Western Cape

R 848 240.00

8 months

Entity

(b) Whether your entity makes use of private security firms in the 2020/21 financial year, if not, what is the position in this regard?

(i) What is the name of each firm?

(ii) Purpose

(iii) Value

(iv) Duration of each specific contract?

     

provinces

   

Services

SETA

Yes

Good Work Security (Pty) Ltd

To provide physical security, armed response and maintenance and repairs of the alarm and electrical fence at Services SETA Head Office.

R 2 916 000.00 per annum

 
   

Exodec 365 cc

To provide physical security, armed response, maintenance, and repairs of the alarm at Services SETA North West (Klerksdorp) provincial office

R 342 240.00 per annum

 
   

Rise Security

Services (Pty) Ltd

Bohlale Risk

Protection

To provide physical security, armed response, maintenance, and repairs of the alarm at

Services SETA

Mpumalanga

(Nelspruit) provincial office

R 340 313.82 per annum

 
     

To provide physical security, armed response, maintenance, and repairs of the alarm

R 338 934.86 per annual

 

Entity

(b) Whether your entity makes use of private security firms in the 2020/21 financial year, if not, what is the position in this regard?

(i) What is the name of each firm?

(ii) Purpose

(iii) Value

(iv) Duration of each specific contract?

     

at Services SETA free state (Bloemfontein) provincial office

   
   

Red Alert TSS (Pty) Ltd

To provide physical security, armed response, maintenance, and repairs of the alarm at Services SETA (Western Cape) provincial office.

R 308 221.90 per annum

 
   

Nguwo Security Services

To provide physical security, armed response and maintenance and

repairs of the alarm at Services SETA Eastern Cape (Port Elizabeth) provincial office

R 291 000.00 per annum

 
   

Fuyatha General Trading

To provide physical security, armed response and maintenance and repairs of the alarm at

Services SETA KZN (Durban) provincial office.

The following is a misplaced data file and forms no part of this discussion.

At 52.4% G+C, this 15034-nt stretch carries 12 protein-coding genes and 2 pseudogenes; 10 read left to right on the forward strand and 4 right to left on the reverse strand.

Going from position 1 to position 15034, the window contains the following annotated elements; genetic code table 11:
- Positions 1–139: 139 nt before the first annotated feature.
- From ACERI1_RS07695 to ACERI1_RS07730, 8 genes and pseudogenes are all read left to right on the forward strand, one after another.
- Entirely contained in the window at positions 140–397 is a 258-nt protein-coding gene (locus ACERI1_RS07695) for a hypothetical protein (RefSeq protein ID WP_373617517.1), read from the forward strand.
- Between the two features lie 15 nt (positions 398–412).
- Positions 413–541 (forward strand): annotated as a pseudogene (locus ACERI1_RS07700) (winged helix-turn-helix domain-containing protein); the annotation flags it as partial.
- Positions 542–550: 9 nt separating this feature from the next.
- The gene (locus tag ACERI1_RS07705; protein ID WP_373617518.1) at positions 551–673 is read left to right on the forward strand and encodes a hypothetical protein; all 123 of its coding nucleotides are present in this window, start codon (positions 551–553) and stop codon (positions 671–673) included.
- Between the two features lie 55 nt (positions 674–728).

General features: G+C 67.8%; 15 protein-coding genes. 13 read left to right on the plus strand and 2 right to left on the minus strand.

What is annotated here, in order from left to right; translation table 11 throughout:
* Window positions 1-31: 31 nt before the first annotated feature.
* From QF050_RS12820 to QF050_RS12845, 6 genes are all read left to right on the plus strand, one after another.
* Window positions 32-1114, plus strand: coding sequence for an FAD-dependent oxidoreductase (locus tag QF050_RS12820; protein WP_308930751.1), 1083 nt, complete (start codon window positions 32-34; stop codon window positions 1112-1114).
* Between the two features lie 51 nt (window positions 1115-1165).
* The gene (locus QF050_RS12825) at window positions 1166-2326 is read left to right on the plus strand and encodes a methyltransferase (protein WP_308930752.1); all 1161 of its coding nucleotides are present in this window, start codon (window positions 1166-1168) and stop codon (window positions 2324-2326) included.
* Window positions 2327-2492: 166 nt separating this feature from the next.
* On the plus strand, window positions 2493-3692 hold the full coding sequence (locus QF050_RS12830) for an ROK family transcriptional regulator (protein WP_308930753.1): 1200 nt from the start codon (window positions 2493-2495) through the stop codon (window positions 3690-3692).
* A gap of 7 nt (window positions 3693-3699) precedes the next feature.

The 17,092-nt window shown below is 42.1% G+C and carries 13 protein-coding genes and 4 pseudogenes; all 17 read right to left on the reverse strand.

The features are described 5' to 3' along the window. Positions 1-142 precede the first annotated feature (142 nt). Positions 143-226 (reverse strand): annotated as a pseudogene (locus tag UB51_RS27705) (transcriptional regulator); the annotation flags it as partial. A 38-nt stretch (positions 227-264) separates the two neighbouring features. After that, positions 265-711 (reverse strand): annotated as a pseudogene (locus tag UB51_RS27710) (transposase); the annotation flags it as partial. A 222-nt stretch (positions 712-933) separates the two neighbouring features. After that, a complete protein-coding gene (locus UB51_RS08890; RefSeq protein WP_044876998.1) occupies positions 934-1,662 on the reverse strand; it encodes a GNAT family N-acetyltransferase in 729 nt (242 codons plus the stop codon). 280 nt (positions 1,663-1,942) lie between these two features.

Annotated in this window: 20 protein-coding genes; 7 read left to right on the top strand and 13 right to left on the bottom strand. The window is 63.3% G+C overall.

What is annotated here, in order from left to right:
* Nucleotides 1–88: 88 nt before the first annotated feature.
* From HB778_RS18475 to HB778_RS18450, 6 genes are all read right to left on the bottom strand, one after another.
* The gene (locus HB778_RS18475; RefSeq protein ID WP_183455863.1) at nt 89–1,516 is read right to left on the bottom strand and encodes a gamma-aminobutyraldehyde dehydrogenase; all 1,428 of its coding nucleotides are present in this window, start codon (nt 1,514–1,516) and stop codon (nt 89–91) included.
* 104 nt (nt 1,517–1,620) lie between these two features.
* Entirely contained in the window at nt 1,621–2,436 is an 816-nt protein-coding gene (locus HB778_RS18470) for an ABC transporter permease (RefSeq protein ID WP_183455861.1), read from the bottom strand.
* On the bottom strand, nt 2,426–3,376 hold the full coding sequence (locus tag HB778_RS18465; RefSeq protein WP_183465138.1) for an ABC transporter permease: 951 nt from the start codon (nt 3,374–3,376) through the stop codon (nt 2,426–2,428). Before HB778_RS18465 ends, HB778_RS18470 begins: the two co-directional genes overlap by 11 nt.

R 326 530.56 per annum

 
   

TJ Protection Services

To provide physical armed response, maintenance, and

R 288 475.00 per annum

 

Entity

(b) Whether your entity makes use of private security firms in the 2020/21 financial year, if not, what is the position in this regard?

(i) What is the name of each firm?

(ii) Purpose

(iii) Value

(iv) Duration of each specific contract?

     

repairs of the alarm at Services SETA Northern Cape office (Kimberly) provincial Office.

   
   

Nguwo Security Services

To provide physical security, armed response and maintenance and

repairs of the alarm at Services SETA Eastern Cape (East London) provincial office.

R 291 000.00 per annum

 

FP&M SETA

Yes

Masutha Training and

Security Services

(PO/2020/7042)

  • Office Security - Covid-19

Management

  • Covid-19

Management of IE

  • Safety of Employees
  • Managing

Attendance of Staff and visitors

  • Record keeping of who enters our offices, staff and visitors
  • Sanitizing everyone
  • Temperature

R 289 104.05

6 months

Entity

(b) Whether your entity makes use of private security firms in the 2020/21 financial year, if not, what is the position in this regard?

(i) What is the name of each firm?

(ii) Purpose

(iii) Value

(iv) Duration of each specific contract?

     

monitoring

 Administration

   
   

Masutha Training and

Security Services

(PO/2020/7372)

  • Office Security Covid-19

Management

  • Covid-19

Management of IE

  • Safety of Employees
  • Managing

Attendance of Staff and visitors

  • Record keeping of who enters our offices, staff and visitors
  • Sanitizing everyone
  • Temperature monitoring
  • Administration

R 278 754,05

6 months

   

Mzansi Fire and Security

(PO/2020/6950)

Arlam System and Arm

Respond Services -

Durban Office

R 13 456.56

24 Moths

   

Cortac (Pty) Ltd

Alarm System and Arm

Respond Services – Head office

R 10 532.88

Month to Month

Entity